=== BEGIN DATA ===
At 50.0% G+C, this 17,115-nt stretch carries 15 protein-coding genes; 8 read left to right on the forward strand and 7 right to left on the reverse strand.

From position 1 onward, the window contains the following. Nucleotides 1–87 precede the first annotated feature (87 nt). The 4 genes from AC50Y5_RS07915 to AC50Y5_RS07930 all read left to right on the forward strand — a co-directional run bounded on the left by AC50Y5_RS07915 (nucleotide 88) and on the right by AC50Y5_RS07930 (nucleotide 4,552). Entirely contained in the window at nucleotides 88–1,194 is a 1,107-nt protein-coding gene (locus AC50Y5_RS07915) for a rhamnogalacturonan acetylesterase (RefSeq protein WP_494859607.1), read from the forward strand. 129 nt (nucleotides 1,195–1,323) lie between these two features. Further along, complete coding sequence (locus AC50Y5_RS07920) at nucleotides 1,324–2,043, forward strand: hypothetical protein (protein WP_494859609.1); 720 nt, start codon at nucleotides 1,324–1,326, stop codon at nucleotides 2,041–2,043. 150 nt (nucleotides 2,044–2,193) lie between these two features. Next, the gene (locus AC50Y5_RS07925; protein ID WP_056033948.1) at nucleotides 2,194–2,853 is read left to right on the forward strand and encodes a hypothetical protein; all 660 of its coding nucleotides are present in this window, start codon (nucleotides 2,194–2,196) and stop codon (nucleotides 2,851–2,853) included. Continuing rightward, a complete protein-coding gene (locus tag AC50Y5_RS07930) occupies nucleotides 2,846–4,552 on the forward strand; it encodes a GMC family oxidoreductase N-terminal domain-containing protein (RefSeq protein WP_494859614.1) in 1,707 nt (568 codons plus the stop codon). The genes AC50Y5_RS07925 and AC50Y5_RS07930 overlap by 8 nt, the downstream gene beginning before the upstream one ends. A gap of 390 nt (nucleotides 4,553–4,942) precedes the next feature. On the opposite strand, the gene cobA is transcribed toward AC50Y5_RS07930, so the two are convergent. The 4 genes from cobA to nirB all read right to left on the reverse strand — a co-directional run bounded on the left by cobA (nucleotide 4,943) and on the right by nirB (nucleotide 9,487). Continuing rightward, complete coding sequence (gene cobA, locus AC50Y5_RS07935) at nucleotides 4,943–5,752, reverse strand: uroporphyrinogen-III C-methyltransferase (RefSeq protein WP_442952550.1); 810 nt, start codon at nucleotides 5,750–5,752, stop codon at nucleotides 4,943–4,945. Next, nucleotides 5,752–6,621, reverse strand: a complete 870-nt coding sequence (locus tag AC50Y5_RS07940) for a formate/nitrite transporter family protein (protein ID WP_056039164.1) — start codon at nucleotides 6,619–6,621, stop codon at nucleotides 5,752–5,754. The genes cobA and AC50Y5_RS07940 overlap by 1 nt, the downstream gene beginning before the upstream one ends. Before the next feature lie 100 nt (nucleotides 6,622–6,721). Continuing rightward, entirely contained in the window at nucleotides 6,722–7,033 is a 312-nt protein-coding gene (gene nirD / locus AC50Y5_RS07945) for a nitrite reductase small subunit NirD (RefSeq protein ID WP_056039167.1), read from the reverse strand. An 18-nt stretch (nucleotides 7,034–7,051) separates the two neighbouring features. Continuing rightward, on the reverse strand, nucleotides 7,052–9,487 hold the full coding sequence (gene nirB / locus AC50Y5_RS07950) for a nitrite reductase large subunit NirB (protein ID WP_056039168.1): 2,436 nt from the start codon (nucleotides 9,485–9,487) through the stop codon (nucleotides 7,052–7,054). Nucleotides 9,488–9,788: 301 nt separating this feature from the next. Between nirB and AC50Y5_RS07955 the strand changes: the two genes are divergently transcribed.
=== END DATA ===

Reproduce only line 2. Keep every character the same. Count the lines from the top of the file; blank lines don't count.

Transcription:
From position 1 onward, the window contains the following. Nucleotides 1–87 precede the first annotated feature (87 nt). The 4 genes from AC50Y5_RS07915 to AC50Y5_RS07930 all read left to right on the forward strand — a co-directional run bounded on the left by AC50Y5_RS07915 (nucleotide 88) and on the right by AC50Y5_RS07930 (nucleotide 4,552). Entirely contained in the window at nucleotides 88–1,194 is a 1,107-nt protein-coding gene (locus AC50Y5_RS07915) for a rhamnogalacturonan acetylesterase (RefSeq protein WP_494859607.1), read from the forward strand. 129 nt (nucleotides 1,195–1,323) lie between these two features. Further along, complete coding sequence (locus AC50Y5_RS07920) at nucleotides 1,324–2,043, forward strand: hypothetical protein (protein WP_494859609.1); 720 nt, start codon at nucleotides 1,324–1,326, stop codon at nucleotides 2,041–2,043. 150 nt (nucleotides 2,044–2,193) lie between these two features. Next, the gene (locus AC50Y5_RS07925; protein ID WP_056033948.1) at nucleotides 2,194–2,853 is read left to right on the forward strand and encodes a hypothetical protein; all 660 of its coding nucleotides are present in this window, start codon (nucleotides 2,194–2,196) and stop codon (nucleotides 2,851–2,853) included. Continuing rightward, a complete protein-coding gene (locus tag AC50Y5_RS07930) occupies nucleotides 2,846–4,552 on the forward strand; it encodes a GMC family oxidoreductase N-terminal domain-containing protein (RefSeq protein WP_494859614.1) in 1,707 nt (568 codons plus the stop codon). The genes AC50Y5_RS07925 and AC50Y5_RS07930 overlap by 8 nt, the downstream gene beginning before the upstream one ends. A gap of 390 nt (nucleotides 4,553–4,942) precedes the next feature. On the opposite strand, the gene cobA is transcribed toward AC50Y5_RS07930, so the two are convergent. The 4 genes from cobA to nirB all read right to left on the reverse strand — a co-directional run bounded on the left by cobA (nucleotide 4,943) and on the right by nirB (nucleotide 9,487). Continuing rightward, complete coding sequence (gene cobA, locus AC50Y5_RS07935) at nucleotides 4,943–5,752, reverse strand: uroporphyrinogen-III C-methyltransferase (RefSeq protein WP_442952550.1); 810 nt, start codon at nucleotides 5,750–5,752, stop codon at nucleotides 4,943–4,945. Next, nucleotides 5,752–6,621, reverse strand: a complete 870-nt coding sequence (locus tag AC50Y5_RS07940) for a formate/nitrite transporter family protein (protein ID WP_056039164.1) — start codon at nucleotides 6,619–6,621, stop codon at nucleotides 5,752–5,754. The genes cobA and AC50Y5_RS07940 overlap by 1 nt, the downstream gene beginning before the upstream one ends. Before the next feature lie 100 nt (nucleotides 6,622–6,721). Continuing rightward, entirely contained in the window at nucleotides 6,722–7,033 is a 312-nt protein-coding gene (gene nirD / locus AC50Y5_RS07945) for a nitrite reductase small subunit NirD (RefSeq protein ID WP_056039167.1), read from the reverse strand. An 18-nt stretch (nucleotides 7,034–7,051) separates the two neighbouring features. Continuing rightward, on the reverse strand, nucleotides 7,052–9,487 hold the full coding sequence (gene nirB / locus AC50Y5_RS07950) for a nitrite reductase large subunit NirB (protein ID WP_056039168.1): 2,436 nt from the start codon (nucleotides 9,485–9,487) through the stop codon (nucleotides 7,052–7,054). Nucleotides 9,488–9,788: 301 nt separating this feature from the next. Between nirB and AC50Y5_RS07955 the strand changes: the two genes are divergently transcribed.